Alice Cooper faded into obscurity in the late 70s and early 80s amidst his struggles with addictions and rehab attempts, his experimental and bizarre albums during that era being largely forgotten by the musical public. It was 1986’s Constrictor, featuring hits like “He’s Back” and “Teenage Frankenstein” that made it his most popular album in a decade. But, in those hit music videos and in the songwriting credits, it was clear that this incarnation of Alice Cooper’s band had a talented performer and songwriter with a look and style all his own (and I am NOT talking about the bass player on the record, whose name happened to be Kip Winger!)
Anyone who has experienced the music of that classic Alice Cooper record knows that the person I am talking about is guitarist Kane Roberts. With his musclebound appearance and gun-shaped guitar, he was every bit as much the center of attention as Cooper himself at the shows from that period. But, many people are not aware that Roberts has had a career outside of his all too brief tenure in the Alice Cooper Band. Following Constrictor’s release in 1986, Roberts recorded his first solo album, which was released the following year. Teaming Roberts up with Steve Steele and Victor Ruzzo, the record featured co-writing credits from Alice Cooper bandmate Kip Winger as well (keep in mind this was a good year or so prior to the Winger debut’s release). The legendary Michael Wagener was even in the producer’s chair for the recording of this album. And of course, who could forget the classic cover art, with Roberts wielding his gun guitar, and spotlights on his trail in the background?
While Roberts had an amazing sound and a look that was truly unique, his solo career, sadly, never really took off. He even took a long hiatus and changed careers following his second solo album’s release in 1991, becoming a graphic designer and video game programmer (although the public would argue that in his 80s heyday on stage this guy looked more like a video game character!) Eventually Roberts would return to the music business; he is currently serving as a counselor at Rock and Roll Fantasy Camp, and released a compilation album of previously unreleased songs in 2012. But, Kane Roberts’ self-titled 1987 solo debut is where his career away from the Alice Cooper Band got its start. How does it hold up all these years later?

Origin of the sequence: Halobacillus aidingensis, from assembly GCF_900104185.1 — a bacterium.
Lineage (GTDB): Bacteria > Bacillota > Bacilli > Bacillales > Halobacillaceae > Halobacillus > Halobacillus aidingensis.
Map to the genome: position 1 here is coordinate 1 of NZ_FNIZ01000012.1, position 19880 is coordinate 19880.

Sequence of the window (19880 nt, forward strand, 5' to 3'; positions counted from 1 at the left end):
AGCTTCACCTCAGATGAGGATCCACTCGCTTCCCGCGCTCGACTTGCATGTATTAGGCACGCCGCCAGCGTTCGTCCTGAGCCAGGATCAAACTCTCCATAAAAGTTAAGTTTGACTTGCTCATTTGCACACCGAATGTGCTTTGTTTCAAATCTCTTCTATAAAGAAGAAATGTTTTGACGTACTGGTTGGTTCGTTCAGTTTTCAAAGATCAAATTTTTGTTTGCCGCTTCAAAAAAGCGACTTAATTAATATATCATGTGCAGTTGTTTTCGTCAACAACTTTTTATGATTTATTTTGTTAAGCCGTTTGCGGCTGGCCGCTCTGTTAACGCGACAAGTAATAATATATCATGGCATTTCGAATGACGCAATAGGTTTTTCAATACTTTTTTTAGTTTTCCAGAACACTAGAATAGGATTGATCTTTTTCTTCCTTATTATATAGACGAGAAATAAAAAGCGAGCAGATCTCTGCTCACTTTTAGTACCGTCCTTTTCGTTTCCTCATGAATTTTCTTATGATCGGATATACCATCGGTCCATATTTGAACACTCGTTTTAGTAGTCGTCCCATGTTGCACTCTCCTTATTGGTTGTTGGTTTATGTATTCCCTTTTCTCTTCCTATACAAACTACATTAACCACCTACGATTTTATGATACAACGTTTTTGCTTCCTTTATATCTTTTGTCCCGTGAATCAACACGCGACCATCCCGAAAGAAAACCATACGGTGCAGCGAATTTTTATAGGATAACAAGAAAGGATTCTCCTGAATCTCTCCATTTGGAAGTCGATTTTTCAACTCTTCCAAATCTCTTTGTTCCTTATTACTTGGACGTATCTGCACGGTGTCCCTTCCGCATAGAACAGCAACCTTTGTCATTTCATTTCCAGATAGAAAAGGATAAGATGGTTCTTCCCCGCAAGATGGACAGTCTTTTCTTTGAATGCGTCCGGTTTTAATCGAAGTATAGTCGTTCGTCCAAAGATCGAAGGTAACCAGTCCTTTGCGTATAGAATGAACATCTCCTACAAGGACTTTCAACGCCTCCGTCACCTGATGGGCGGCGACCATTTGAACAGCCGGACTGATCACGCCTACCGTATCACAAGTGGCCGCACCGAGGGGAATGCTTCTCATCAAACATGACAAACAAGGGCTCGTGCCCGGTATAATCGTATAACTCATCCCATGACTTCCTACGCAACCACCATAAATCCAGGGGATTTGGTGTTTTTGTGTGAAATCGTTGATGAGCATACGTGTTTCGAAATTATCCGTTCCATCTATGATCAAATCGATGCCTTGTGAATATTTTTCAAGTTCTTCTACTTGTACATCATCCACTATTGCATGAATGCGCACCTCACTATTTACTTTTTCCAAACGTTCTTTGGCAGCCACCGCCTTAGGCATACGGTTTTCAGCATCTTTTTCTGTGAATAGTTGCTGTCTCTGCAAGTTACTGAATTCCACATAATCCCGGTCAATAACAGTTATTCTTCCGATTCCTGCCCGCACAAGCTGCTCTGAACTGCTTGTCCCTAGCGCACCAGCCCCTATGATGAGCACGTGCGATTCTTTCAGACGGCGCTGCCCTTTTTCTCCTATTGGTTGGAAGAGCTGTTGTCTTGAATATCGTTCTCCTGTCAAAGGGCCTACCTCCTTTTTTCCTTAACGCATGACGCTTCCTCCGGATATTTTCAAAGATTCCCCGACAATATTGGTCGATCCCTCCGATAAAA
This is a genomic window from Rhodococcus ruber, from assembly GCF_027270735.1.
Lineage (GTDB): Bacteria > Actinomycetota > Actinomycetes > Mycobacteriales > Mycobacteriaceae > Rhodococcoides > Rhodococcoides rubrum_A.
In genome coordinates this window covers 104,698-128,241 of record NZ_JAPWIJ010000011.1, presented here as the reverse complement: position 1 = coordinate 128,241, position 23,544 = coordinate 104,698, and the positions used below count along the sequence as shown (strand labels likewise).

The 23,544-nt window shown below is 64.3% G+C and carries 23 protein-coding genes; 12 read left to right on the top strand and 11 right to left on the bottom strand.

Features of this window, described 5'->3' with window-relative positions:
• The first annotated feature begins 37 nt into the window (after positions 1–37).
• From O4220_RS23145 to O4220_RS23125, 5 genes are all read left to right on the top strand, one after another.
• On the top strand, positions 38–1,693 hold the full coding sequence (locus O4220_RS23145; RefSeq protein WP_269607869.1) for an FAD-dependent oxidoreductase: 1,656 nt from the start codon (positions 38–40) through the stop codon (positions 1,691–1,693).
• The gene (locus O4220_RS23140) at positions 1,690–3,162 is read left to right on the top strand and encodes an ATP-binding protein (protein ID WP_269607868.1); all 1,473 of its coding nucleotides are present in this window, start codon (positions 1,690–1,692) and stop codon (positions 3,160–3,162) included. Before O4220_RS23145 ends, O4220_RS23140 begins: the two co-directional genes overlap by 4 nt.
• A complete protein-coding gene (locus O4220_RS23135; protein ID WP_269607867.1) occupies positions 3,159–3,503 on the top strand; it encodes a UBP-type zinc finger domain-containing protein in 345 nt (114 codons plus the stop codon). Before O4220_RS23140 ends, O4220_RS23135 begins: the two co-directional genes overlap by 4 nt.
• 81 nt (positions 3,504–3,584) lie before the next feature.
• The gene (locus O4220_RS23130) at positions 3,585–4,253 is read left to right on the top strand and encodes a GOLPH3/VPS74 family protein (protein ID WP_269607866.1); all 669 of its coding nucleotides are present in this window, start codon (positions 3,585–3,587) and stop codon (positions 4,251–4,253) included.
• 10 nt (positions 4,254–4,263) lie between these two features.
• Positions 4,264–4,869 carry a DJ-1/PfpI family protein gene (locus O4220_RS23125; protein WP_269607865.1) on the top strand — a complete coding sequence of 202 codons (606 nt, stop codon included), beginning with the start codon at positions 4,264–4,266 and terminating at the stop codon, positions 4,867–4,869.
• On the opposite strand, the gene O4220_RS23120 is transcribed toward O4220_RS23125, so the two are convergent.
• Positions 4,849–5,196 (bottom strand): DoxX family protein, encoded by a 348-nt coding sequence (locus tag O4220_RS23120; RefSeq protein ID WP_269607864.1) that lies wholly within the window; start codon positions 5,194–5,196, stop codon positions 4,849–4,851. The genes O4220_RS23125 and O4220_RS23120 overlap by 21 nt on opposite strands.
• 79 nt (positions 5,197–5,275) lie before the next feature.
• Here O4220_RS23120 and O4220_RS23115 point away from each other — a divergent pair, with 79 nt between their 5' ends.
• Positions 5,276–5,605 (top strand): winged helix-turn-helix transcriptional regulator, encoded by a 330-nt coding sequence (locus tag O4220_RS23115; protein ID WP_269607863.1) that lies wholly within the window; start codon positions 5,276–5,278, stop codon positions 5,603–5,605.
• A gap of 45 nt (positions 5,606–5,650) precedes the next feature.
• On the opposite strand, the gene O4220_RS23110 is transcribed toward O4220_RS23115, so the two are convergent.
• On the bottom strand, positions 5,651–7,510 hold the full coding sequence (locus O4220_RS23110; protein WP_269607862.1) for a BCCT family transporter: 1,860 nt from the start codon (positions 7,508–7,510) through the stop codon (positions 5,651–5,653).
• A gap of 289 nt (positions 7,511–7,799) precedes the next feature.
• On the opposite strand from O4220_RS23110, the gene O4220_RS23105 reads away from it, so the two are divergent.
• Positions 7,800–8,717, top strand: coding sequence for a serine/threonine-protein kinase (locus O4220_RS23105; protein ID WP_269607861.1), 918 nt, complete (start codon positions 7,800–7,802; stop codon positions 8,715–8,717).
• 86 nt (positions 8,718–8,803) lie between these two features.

Many have called the debut from Kane Roberts clichéd and over the top, and that it is an uneven release that tries to accomplish way too much in its fairly brief duration. They would not be wrong, but those factors certainly do not make Roberts’ first solo record any less entertaining. This album is a grab-bag of sorts that throws in everything but the kitchen sink. There are straight up hard rockers, more melodic songs, pop-rockers, ballads, and everything imaginable in between. It is not a perfect album; many would argue that his 1991 follow-up, Saints and Sinners, is the superior record of the two. That is not to say his debut is not essential listening for any fan, though.
What really surprised this fan is just how solid every song sounds. Roberts proves himself to be a surprisingly good vocalist, and his vocal style works just as well on a hard rocker as it does on a ballad. Truth be told, the ballads on this record are better than most of those being released by similar artists at the time which had far greater success on the charts. Keyboard usage is plentiful on the record, but the album still manages to maintain a harder edge than many of Roberts’ peers of the era. In fact, I can say with all sincerity that there is not a weak track on the record; highlights are abundant and a listener is never going to be bored at any point. A good portion of the sound on the album is a mixture of melodic, and heavy alike; I would compare much of it to Bon Jovi’s criminally underrated sophomore album, 7800° Fahrenheit.
Kane Roberts’ solo debut is a record that never got the credit it deserved. Sure, it is bogged down in many of the 80s clichés and feels a bit dated, but the album is still far better than much of what was being turned out by other artists at the time. The album was recently given a CD reissue after being out of print for many years. For any fan of classic 80s hard rock/glam style rock, this album comes strongly recommended!